Milan Savani is an M.D./Ph.D. student in the Medical Scientist Training Program (MSTP) at UT Southwestern. In the McBrayer lab at CRI, he studies how brain cancer cells use nutrients differently than their healthy counterparts, focusing primarily on metabolic fuels that contain the element nitrogen.
What are you researching?
The treatment for glioma, the most common type of brain tumor, has not changed in more than 20 years. A significant portion of gliomas are driven and initiated by mutations that affect isocitrate dehydrogenase (IDH) genes. Our laboratory discovered that IDH1 mutant glioma cells are hypersensitive to drugs targeting enzymes in the de novo pyrimidine nucleotide synthesis pathway. This pathway is one of the main routes cells use to make the building blocks of DNA and is vital for cell growth and proliferation. I am studying why these tumor cells become dependent on the de novo pyrimidine synthesis pathway, with the goal of developing targeted therapies for these deadly brain tumors.
To approach this and related questions, I have been working to develop a new technology that will allow us to comprehensively profile the levels and usage of metabolic fuels that contain the element nitrogen. This will help us uncover important differences between cancer cells and healthy tissue, painting a picture of the complex network of chemical reactions taking place. These studies are made possible through the unique environment at the CRI and close collaborations with the CRI Metabolomics Facility. Using the rich datasets that we can obtain from these experiments, I hope to unravel cellular changes that can both push cells to become cancerous and make these cells vulnerable to therapy.
Why did you choose CRI?
When I was first considering coming to UT Southwestern for M.D./Ph.D. training, I was excited at the prospect of completing a laboratory rotation in CRI. Its breadth and depth of expertise and its collaborative environment to perform impactful scientific research excited me. As I completed the first two years of medical school, I had the opportunity to co-organize the MSTP’s weekly Works in Progress Seminars, which allow students to hear from faculty members about research projects and opportunities in their laboratories. Dr. Ralph DeBerardinis, who now chairs my thesis committee, suggested inviting Dr. Sam McBrayer, then a new member of the CRI faculty, to speak.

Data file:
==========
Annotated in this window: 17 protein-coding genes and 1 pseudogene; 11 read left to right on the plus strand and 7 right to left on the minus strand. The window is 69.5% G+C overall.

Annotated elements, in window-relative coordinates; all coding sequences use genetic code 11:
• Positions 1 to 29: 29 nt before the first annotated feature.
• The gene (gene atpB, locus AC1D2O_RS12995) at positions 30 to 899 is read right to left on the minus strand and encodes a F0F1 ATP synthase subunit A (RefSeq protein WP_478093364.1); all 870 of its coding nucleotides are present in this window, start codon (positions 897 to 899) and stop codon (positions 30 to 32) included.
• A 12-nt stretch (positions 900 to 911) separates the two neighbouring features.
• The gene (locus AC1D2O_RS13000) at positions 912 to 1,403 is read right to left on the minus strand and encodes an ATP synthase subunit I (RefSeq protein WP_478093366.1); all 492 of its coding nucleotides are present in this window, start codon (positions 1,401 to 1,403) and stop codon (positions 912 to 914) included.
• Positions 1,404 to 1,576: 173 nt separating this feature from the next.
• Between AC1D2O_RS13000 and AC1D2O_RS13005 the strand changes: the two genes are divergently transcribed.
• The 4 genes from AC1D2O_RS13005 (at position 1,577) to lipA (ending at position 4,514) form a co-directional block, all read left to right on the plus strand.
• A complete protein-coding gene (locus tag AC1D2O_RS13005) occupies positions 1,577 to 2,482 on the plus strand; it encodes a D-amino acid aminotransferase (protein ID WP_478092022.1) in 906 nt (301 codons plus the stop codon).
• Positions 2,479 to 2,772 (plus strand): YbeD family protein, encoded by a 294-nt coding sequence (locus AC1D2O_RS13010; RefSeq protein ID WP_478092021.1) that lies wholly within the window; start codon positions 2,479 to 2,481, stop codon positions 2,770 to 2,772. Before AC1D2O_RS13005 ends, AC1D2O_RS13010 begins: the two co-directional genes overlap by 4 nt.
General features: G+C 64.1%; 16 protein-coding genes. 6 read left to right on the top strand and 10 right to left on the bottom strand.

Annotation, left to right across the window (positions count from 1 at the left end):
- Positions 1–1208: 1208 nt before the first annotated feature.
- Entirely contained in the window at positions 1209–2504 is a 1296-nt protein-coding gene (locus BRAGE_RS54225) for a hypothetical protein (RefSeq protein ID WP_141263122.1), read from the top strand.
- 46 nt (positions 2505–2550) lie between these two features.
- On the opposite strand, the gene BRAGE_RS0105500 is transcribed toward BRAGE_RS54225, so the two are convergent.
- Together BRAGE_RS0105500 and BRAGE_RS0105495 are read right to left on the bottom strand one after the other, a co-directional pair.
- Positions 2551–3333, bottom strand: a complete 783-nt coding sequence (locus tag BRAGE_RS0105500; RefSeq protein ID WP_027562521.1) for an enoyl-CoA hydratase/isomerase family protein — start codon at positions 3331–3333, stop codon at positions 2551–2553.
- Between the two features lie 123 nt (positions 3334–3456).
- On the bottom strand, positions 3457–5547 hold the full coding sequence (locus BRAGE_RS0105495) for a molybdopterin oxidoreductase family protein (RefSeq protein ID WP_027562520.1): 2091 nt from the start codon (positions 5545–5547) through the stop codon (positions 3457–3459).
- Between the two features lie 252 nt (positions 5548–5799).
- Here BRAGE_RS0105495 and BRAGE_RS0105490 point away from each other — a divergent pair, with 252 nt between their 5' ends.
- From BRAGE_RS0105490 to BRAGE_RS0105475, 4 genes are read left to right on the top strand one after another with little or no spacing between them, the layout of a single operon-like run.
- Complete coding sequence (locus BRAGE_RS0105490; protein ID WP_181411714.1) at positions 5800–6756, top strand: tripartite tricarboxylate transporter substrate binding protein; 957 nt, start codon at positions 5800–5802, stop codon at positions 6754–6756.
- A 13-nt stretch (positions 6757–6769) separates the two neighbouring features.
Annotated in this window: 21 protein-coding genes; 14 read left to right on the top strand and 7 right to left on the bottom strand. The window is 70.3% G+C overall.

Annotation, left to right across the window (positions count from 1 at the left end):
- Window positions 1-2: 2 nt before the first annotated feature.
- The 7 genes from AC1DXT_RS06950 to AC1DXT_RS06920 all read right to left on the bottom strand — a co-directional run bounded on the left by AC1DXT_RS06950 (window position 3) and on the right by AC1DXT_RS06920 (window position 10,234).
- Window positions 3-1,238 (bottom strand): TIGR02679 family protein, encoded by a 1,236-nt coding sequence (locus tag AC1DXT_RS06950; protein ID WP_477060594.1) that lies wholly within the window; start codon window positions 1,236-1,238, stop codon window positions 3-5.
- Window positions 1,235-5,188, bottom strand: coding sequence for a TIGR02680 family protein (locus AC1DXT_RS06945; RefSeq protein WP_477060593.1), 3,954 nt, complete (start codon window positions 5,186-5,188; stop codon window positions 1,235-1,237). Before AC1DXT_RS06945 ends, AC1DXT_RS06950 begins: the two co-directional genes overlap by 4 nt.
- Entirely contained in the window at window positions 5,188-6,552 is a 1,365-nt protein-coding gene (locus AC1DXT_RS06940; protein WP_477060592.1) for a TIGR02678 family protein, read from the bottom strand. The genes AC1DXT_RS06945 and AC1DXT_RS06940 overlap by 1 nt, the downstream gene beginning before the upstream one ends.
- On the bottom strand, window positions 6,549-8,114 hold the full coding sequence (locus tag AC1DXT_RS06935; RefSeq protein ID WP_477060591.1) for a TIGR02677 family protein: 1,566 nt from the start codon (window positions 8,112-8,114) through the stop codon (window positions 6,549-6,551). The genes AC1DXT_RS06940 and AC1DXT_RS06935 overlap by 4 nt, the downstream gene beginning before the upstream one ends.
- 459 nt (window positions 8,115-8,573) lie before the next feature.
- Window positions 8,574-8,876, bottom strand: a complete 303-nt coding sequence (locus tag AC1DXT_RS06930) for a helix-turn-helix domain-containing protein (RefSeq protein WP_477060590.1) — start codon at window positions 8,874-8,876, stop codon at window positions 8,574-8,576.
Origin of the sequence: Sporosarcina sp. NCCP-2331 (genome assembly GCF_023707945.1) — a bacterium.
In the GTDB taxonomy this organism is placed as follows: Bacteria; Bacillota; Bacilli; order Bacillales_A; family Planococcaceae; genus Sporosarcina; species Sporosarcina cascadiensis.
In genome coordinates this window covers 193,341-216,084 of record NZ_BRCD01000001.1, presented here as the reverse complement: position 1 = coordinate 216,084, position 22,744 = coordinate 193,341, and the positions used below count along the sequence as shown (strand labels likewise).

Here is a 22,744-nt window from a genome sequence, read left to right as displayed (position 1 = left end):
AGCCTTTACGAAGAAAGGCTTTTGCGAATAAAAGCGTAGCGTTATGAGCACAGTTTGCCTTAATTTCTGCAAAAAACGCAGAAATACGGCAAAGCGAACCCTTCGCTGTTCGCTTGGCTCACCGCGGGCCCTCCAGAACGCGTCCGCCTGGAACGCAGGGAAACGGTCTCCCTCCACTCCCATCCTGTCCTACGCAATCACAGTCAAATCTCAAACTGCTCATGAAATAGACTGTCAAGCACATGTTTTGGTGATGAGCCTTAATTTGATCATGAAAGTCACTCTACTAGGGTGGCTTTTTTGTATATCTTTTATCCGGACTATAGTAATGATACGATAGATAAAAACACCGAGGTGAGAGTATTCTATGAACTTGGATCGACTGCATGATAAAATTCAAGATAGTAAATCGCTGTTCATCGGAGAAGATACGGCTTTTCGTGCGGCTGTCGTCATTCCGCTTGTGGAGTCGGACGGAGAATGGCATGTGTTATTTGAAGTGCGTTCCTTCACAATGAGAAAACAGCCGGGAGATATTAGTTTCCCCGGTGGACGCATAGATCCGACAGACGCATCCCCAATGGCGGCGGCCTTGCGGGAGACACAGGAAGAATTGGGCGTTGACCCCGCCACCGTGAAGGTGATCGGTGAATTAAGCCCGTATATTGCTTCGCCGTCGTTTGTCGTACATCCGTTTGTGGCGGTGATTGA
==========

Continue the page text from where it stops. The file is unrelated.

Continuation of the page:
He shared a tour-de-force talk highlighting research performed during his postdoctoral fellowship and opportunities for students in his lab. After hearing this talk, I was excited to join the laboratory for a rotation after completing my first clinical clerkships of medical school. During the rotation, I was struck by the excellent mentorship in CRI, the unique opportunities to pursue disease-focused basic scientific inquiry, and my colleagues’ appetite to collaborate and lend a helping hand.
What would you be if you were not a scientist?
I would have loved to become a professional chef. I love cooking at home, and I’ve always been fascinated by the restaurant industry, the food scene in the cities I’ve lived in, and sharing a great meal with others. Most recently I’ve gotten into homemade pizza. There was a time in which I was making two unique pizzas every weekend, ranging from the classic margherita (top left) to one with chorizo, queso Oaxaca, poblano peppers, charred onions, avocado, and a lime crema (bottom right).
What’s your favorite spot at CRI?
My favorite spot at CRI is the end of the lab bay where my benchtop is located. It’s where my desk and the desk of my close colleague in the laboratory, fellow M.D./Ph.D. student Alex Sternisha, are both located. We have a fun, supportive environment in CRI and the McBrayer lab, and every day my colleagues remind me how lucky I am to work here.
Tell us about your pets.
My parents live nearby in Dallas and have three dogs: Teddy (middle), Ollie (left), and Ruby (right). They’re goldendoodles and are full of personality! I try to make it over to see them as often as I can.